Irish government boost for combined heat and power

The Irish government announced its annual budget midweek and it included positive legislation dedicated to combined heat and power technology.

The government gave full relief to all fuel inputs to combined heat and power plants from carbon tax. They amount to 7 per cent of Ireland’s energy provision.
Irish minister for finance Michael Noonan - Image copyright Irish Times
Finance Minister Michael Noonan said CHP plants offered the most efficient use of energy in electricity generation and the relief announced would benefit a number of plants around the country.

The Irish Times reports that there is also a relief from carbon tax for all solid fuels that have a biomass element.

In addition Minister for Public Expenditure Paschal Donohoe announced €50 million in capital spending to assist the renewable heat incentive, better energy grants as well as the electric vehicles subsidy.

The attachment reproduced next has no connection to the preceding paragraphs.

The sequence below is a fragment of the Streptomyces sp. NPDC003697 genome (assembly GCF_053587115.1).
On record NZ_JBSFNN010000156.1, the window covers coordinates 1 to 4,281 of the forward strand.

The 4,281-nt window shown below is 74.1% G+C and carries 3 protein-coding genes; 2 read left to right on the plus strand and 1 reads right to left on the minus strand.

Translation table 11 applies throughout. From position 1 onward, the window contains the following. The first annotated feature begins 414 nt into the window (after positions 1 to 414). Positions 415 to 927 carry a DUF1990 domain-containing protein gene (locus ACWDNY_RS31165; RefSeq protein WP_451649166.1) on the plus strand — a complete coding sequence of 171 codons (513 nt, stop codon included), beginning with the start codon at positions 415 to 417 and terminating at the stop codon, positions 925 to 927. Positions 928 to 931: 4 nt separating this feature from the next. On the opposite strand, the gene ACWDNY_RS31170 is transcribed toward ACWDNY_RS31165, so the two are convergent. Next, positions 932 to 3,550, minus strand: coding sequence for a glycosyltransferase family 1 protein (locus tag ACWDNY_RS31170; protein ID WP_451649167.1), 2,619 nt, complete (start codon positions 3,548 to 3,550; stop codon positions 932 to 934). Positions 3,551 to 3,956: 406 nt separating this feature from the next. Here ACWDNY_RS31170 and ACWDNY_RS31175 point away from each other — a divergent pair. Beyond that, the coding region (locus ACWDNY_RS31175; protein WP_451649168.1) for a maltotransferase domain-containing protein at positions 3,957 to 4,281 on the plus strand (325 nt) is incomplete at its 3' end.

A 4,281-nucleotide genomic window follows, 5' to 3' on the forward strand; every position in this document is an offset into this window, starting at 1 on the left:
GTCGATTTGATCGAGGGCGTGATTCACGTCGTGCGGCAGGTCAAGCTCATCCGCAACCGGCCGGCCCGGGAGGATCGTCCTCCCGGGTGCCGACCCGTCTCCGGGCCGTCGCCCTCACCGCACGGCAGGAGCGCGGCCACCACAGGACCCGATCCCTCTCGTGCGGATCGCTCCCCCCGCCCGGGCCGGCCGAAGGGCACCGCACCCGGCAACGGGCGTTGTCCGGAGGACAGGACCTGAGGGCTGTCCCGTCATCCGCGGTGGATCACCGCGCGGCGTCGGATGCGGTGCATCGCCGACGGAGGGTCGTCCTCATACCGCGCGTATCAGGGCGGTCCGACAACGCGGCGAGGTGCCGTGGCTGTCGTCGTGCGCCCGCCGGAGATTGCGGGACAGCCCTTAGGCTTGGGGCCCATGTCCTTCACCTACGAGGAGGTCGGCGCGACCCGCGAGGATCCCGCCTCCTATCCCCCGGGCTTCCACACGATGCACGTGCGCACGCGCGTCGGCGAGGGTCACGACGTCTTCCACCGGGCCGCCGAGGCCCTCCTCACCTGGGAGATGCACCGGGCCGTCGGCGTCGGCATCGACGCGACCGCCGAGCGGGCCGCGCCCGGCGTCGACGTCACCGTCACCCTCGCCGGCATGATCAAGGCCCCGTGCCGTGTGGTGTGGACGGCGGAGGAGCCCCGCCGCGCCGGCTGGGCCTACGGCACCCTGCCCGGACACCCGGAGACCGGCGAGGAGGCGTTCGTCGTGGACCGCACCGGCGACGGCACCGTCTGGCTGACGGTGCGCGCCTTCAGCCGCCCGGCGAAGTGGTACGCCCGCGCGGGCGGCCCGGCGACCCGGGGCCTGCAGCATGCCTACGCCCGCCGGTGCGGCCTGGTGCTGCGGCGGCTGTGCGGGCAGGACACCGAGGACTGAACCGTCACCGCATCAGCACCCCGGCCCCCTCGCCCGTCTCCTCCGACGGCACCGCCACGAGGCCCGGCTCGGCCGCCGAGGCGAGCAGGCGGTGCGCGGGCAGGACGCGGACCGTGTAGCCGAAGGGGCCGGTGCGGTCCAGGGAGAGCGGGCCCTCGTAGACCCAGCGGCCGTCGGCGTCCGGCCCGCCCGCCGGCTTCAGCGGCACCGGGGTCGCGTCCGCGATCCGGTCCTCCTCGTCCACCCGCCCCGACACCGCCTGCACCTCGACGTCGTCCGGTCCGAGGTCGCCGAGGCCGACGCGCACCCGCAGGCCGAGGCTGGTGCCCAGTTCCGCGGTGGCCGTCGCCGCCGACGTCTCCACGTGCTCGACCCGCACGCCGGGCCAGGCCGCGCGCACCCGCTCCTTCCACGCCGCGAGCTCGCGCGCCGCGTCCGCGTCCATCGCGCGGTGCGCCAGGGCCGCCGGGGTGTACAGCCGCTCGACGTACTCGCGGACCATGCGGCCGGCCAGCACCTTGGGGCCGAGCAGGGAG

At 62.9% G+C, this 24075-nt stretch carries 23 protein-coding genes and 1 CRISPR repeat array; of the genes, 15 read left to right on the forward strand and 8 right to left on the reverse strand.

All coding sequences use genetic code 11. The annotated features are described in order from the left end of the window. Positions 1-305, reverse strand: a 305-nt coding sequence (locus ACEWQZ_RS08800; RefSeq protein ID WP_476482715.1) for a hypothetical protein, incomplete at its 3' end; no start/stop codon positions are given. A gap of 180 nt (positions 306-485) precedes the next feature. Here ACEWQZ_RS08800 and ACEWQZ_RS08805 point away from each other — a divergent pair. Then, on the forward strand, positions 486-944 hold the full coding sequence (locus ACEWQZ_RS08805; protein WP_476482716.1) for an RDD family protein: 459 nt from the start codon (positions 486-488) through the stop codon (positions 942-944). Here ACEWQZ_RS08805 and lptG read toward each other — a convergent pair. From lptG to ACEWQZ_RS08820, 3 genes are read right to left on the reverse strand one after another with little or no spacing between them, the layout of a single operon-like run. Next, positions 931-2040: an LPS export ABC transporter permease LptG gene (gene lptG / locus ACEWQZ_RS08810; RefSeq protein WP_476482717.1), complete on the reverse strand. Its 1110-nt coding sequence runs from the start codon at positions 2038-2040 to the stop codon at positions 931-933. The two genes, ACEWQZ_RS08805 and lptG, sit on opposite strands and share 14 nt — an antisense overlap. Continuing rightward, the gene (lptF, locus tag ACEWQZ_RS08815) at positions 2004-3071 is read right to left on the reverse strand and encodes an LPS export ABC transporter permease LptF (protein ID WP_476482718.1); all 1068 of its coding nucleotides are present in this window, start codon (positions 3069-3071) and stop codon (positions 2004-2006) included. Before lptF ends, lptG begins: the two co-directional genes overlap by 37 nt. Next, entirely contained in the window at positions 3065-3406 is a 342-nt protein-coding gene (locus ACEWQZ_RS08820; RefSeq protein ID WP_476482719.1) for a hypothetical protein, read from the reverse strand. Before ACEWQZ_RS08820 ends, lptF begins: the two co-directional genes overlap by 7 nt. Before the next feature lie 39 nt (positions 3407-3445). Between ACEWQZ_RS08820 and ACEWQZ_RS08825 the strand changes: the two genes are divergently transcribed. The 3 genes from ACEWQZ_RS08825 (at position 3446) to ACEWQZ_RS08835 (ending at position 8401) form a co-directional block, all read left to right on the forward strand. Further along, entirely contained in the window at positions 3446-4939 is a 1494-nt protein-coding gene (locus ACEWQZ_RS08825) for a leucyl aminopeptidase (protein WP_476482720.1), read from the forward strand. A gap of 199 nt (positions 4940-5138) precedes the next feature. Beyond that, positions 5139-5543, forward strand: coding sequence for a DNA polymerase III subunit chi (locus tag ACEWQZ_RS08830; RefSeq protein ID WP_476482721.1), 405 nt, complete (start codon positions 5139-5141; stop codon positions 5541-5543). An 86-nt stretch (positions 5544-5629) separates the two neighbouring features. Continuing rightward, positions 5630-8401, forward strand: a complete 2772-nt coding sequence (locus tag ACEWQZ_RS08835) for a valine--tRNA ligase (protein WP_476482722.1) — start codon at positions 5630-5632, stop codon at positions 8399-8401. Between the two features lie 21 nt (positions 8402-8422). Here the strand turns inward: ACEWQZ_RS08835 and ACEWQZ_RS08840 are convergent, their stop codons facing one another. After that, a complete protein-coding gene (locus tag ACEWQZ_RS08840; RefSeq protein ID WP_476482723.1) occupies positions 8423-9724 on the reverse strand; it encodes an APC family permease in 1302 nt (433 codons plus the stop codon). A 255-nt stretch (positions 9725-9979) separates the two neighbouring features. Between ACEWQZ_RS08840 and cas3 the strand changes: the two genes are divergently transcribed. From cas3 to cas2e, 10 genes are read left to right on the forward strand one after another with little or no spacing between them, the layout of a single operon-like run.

The fund for the Green Low-Carbon Agri Environmental Scheme (GLAS) was also increased by €69 million to €211 million.

The issue of climate change has gone to the margins in Ireland in recent years due to the severity of recession and Minister Donohoe acknowledged the country is playing catch up.

Green Party leader Eamon Ryan criticised the announcements as not going far enough, in Ireland’s bid to meet its 2050 targets. “There are many small improvements, which are of course welcome,” he said, “but there is no strategic direction.”

Some €100m will be spent next year on energy projects designed to save 116,000 tonnes of carbon and help support 3,000 jobs. Mr Naughten also revealed that €500,000 would be spent on a national dialogue on climate change, with ratification of the Paris climate agreement due to take place in the coming weeks.

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